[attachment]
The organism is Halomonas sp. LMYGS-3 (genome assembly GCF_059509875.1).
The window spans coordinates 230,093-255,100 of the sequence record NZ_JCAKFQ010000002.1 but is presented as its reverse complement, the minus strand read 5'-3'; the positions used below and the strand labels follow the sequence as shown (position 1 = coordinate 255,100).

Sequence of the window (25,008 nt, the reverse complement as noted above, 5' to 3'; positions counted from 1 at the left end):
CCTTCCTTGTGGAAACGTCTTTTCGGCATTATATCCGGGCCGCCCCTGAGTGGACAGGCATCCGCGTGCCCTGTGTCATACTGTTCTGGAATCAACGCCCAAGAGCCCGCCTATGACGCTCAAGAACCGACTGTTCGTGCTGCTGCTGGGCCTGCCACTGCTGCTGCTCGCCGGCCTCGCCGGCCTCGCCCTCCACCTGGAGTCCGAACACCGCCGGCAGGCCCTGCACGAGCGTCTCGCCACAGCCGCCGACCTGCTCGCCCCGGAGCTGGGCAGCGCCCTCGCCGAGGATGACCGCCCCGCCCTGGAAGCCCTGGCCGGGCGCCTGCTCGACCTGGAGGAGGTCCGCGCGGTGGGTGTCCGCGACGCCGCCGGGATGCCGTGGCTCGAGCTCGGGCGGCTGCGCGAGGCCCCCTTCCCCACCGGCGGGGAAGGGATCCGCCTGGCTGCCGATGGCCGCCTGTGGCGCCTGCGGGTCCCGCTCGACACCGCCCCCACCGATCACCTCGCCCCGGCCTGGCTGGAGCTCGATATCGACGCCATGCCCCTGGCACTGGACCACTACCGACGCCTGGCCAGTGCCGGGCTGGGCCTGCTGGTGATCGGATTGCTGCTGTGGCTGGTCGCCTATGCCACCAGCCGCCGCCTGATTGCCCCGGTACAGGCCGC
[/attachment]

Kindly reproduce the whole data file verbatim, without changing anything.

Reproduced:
The organism is Halomonas sp. LMYGS-3 (genome assembly GCF_059509875.1).
The window spans coordinates 230,093-255,100 of the sequence record NZ_JCAKFQ010000002.1 but is presented as its reverse complement, the minus strand read 5'-3'; the positions used below and the strand labels follow the sequence as shown (position 1 = coordinate 255,100).

Sequence of the window (25,008 nt, the reverse complement as noted above, 5' to 3'; positions counted from 1 at the left end):
CCTTCCTTGTGGAAACGTCTTTTCGGCATTATATCCGGGCCGCCCCTGAGTGGACAGGCATCCGCGTGCCCTGTGTCATACTGTTCTGGAATCAACGCCCAAGAGCCCGCCTATGACGCTCAAGAACCGACTGTTCGTGCTGCTGCTGGGCCTGCCACTGCTGCTGCTCGCCGGCCTCGCCGGCCTCGCCCTCCACCTGGAGTCCGAACACCGCCGGCAGGCCCTGCACGAGCGTCTCGCCACAGCCGCCGACCTGCTCGCCCCGGAGCTGGGCAGCGCCCTCGCCGAGGATGACCGCCCCGCCCTGGAAGCCCTGGCCGGGCGCCTGCTCGACCTGGAGGAGGTCCGCGCGGTGGGTGTCCGCGACGCCGCCGGGATGCCGTGGCTCGAGCTCGGGCGGCTGCGCGAGGCCCCCTTCCCCACCGGCGGGGAAGGGATCCGCCTGGCTGCCGATGGCCGCCTGTGGCGCCTGCGGGTCCCGCTCGACACCGCCCCCACCGATCACCTCGCCCCGGCCTGGCTGGAGCTCGATATCGACGCCATGCCCCTGGCACTGGACCACTACCGACGCCTGGCCAGTGCCGGGCTGGGCCTGCTGGTGATCGGATTGCTGCTGTGGCTGGTCGCCTATGCCACCAGCCGCCGCCTGATTGCCCCGGTACAGGCCGC